How to Succeed in Hard Times

Dancing FeetAn old friend called from the East Coast yesterday to tell me times are hard.

“I can’t get anywhere,” Ken said. “I think they made up that phrase ‘dime a dozen’ just to describe writers in New York.”

Then he told me he had a story stuck in his computer that was a spell check away from finished.

“I can’t get myself to finish it,” he said. “They’re only paying $80.”

Of course, you and I know what to tell him. We’d say, “Are you nuts? Just finish it, send it in, and use the $80 to pay the phone bill.”

But the truth is, Ken knows that, too. How come we don’t act on what we know when life gets difficult?

Maybe it has something to do with that expression we all know: “When the going gets tough, the tough get going.” I don’t like it. I think most of us are already too tough.

No, I prefer my cosmic Jell-O approach. It’s a way of working in tune with the universe rather than forcing something out at gunpoint. It requires a shift of perspective.

Dancing on Cosmic Jell-O

I imagine consciousness as an infinite sea of Jell-O. We’ve all got a spot on it, and when we dance in tune with our own particular rhythm right where we are, our wave reverberates through the whole cosmos. What comes back around to us, from an unexpected direction, is what we need. Of course, it may not be what we thought we wanted.

There’s a trick to cosmic Jell-O dancing. You step with positive intent and wide-eyed expectancy. You glide, opening to all possibilities. You whirl without hanging on to how you think it’s got to turn out. (For a more sophisticated version, check out Carl Jung on synchronicity, Lao-tsu on the Tao, or even Catherine Ponder on prosperity.)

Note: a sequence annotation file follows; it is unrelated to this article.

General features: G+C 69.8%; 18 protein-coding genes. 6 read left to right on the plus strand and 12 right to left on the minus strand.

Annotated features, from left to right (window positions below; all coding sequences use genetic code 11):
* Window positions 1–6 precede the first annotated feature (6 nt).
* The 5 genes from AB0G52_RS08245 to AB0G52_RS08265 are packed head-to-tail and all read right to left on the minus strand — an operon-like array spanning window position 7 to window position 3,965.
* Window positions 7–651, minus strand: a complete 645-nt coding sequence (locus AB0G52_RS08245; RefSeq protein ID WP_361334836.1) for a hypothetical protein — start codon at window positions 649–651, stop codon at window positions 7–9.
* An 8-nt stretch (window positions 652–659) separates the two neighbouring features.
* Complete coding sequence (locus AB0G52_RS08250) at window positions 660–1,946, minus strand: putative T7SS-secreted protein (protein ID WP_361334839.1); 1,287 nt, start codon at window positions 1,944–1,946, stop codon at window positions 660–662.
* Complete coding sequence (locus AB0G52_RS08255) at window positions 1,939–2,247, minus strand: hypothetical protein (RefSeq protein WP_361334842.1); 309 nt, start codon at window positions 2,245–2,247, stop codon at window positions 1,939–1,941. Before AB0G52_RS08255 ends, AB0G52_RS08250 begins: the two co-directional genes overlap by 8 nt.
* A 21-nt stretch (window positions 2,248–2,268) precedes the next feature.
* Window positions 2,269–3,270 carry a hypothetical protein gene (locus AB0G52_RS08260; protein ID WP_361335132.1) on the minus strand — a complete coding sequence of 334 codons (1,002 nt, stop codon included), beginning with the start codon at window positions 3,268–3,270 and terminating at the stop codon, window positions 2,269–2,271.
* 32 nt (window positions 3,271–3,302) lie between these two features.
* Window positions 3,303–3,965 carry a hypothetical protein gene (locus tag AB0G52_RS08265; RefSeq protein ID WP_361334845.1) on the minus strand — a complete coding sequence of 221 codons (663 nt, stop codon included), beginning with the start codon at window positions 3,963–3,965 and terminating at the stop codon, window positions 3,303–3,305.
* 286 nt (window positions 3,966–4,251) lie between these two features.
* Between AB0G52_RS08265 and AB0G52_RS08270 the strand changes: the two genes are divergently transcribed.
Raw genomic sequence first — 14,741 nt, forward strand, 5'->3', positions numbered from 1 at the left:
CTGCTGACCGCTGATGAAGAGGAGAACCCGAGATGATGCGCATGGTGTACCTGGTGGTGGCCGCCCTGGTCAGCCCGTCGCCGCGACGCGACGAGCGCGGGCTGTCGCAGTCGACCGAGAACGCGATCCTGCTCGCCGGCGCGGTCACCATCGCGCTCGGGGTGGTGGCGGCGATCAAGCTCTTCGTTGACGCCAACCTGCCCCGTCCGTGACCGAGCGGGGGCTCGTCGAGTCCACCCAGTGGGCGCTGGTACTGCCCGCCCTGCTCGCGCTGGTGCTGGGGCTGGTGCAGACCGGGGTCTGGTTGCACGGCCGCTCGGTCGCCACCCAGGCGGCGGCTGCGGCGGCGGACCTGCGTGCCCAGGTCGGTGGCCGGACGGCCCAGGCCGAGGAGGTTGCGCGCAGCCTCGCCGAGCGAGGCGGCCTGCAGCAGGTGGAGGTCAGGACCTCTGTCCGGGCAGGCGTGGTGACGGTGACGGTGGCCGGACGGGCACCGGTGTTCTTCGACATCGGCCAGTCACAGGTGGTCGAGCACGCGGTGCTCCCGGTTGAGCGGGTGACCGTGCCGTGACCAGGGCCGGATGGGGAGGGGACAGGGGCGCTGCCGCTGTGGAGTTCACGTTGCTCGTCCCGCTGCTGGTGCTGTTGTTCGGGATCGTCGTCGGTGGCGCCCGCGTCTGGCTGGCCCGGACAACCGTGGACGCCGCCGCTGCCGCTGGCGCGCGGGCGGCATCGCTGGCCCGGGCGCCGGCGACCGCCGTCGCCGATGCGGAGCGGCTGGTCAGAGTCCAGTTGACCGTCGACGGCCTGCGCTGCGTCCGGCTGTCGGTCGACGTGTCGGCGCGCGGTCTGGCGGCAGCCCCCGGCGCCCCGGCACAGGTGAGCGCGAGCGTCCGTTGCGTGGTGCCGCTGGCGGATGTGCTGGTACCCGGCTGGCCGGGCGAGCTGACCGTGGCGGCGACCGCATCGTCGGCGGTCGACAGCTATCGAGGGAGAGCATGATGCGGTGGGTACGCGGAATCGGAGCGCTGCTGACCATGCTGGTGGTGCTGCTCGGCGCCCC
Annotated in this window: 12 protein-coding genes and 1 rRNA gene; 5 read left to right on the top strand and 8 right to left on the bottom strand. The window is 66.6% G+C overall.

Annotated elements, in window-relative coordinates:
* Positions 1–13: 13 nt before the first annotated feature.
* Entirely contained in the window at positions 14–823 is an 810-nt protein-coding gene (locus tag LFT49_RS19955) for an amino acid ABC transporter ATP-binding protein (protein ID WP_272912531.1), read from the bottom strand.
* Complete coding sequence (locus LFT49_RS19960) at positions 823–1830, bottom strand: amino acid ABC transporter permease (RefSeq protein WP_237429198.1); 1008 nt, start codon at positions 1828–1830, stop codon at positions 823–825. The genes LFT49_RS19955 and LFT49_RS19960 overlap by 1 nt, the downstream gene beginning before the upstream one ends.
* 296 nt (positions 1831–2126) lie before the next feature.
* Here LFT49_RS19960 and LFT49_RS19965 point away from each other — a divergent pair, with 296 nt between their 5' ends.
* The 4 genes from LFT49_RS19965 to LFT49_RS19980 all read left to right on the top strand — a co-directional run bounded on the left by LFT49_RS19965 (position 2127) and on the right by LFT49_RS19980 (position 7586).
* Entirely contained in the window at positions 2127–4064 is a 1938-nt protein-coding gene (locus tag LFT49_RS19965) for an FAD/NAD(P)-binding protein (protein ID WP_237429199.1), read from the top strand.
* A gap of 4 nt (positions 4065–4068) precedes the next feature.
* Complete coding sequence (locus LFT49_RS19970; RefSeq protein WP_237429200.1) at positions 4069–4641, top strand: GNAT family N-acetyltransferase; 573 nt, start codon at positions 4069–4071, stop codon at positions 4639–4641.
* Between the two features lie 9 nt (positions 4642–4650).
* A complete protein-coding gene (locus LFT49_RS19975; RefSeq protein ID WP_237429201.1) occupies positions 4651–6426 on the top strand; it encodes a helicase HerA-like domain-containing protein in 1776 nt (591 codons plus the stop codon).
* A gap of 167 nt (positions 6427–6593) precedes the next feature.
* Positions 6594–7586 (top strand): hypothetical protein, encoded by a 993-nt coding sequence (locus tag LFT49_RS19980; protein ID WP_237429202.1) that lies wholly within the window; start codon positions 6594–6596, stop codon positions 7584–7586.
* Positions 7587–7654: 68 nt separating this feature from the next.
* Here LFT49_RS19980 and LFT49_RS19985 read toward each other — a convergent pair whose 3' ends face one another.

I first experienced it as a kid back when Jell-O was a major food group.

When I was thirteen, I set out one Saturday to get a job. My mother thought this an overly optimistic enterprise in our little Idaho mining town where times weren’t just tough, they were desperate. But I interviewed every shopkeeper on Main Street and beyond.

They all said no.

I remember standing at the end of the street as dusk descended, reassessing what was important in my life. Proving my mother wrong clearly outweighed money. So did doing anything that might make me popular by the time I got to high school.

Decision made, I went back to the House of Flowers and told Mrs. Griffith that hers was the best business in town and that I would be working for her after school and on Saturdays. For free.

She protested. I admired her corsage technique. (She used glitter-edged net puffs amongst the roses and carnations. Any high school girl with a shoulder to pin them on wore Mrs. Griffith’s creations on dance dates.)

She hesitated. I assured her my future depended on glitter. (Somehow corsage proximity would transform me into a Popular Girl.)

She agreed. After a few weeks of free sweeping and dusting, I was on the payroll and up to my elbows in glitter. But I was never Homecoming Queen.

What I got instead was an unshakable confidence that I could make something happen in the world just by being me. By dancing right where I was.

Unfortunately, this is not something once learned, never forgotten. Over the years, I’ve left a lot of skid marks on the Jell-O.

Fear breeds amnesia. So when I get scared I forget about anything cosmic, come to a dead stop, and sink. The way out, I’ve discovered, is to tell the truth about my predicament, unhook my objecting mind, and give my whole heart to what’s in front of me.

Once when I did this, I took a temporary job that could scarcely pay the rent. The job never got any better, but I did meet my future husband.

So—what if Ken were to unhook his mind, run the spell checker, hop a train, and personally deliver his story? Maybe this isn’t about $80. Maybe it’s about a cosmic Jell-O ride into town.

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